Prenatal screening ultrasound at 18 weeks gestation identified homogeneous enlargement of the distal left leg. There was relative increased blood flow by Doppler, but the bone lengths were symmetric. There were no cysts and no amniotic bands. MRI was performed at 21 weeks gestation for further characterization. MRI demonstrated a lobulated, infiltrative, asymmetric soft tissue signal intensity thickening extending from the knee to the dorsum of the foot. There was no fat content appreciable on T1 or T2 fat saturated images. Given these findings, a vascular soft tissue mass such as kaposiform hemangioendothelioma was the primary differential consideration, with other fibrous tumors considered less likely. Follow up ultrasounds demonstrated commensurate growth of the lesion with the child. At scheduled cesarean delivery, the otherwise healthy female infant had a leg mass that measured 14 cm, extending from the knee to the dorsum of the foot, as seen on prenatal imaging. The skin overlying the lesion was thick and redundant with hypertrichosis. Postnatal MRI was performed on day 2, unexpectedly showing extensive fat signal, along with edema signal and enhancement of the muscle, fat, and thickened skin. There was no abnormal vascularity and no focal mass. There was mild tibial bowing. Incisional biopsy was performed on day 6, with pathologic diagnosis of spindle cell tumor suggestive of fibrous hamartoma of infancy (FHI). This apparent case of FHI is an atypical presentation, with interesting imaging implications. FHI is usually smaller (3-5 cm), more common in males (2.4:1), and only rarely involves the lower extremities distal to the knee (0.5% of cases). Only 23% of FHI are present at birth. To our knowledge, there are no case reports describing the fetal MRI appearance of this entity. Hamartomatous lesions and macrodystrophia lipomatosa had been excluded from the differential diagnosis due to the lack of fat signal intensity on fetal MRI. However, the fetus was imaged in early second trimester and normal subcutaneous fat is usually not visible on MRI until late in the second trimester. This case raises questions regarding the timing of appearance of fat in this lesion. As a result, we recommend that fat containing lesions not be excluded on the basis of absence of fat in early fetal MRI. Repeat MR imaging of musculoskeletal tumors in the third trimester to re-assess content may be useful. Read More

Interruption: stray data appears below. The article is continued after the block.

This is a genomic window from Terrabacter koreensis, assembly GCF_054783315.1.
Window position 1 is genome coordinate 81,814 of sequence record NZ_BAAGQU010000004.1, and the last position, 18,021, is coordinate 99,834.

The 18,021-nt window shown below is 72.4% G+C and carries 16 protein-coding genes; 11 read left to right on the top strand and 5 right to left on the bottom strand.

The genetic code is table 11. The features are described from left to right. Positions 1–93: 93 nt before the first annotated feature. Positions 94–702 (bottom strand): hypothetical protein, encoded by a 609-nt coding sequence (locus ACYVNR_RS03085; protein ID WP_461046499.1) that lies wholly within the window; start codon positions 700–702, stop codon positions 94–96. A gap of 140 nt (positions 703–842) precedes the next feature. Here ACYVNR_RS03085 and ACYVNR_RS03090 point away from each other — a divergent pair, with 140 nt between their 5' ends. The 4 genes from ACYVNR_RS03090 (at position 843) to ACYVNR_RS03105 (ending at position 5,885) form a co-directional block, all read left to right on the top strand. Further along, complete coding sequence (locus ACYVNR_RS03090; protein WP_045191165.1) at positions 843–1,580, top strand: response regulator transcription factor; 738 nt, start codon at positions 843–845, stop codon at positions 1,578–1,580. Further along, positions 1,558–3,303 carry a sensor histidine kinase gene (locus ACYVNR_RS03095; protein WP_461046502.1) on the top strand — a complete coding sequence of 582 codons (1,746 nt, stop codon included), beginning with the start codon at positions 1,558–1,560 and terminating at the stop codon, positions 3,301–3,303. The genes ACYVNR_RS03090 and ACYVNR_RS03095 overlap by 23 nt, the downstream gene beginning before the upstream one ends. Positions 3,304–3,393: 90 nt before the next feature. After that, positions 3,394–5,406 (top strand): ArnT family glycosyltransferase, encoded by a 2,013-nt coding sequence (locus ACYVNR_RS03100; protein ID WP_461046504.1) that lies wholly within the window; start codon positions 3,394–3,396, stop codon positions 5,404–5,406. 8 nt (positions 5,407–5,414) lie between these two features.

Meeting name: IPR 2016 Conjoint Meeting & Exhibition , 2016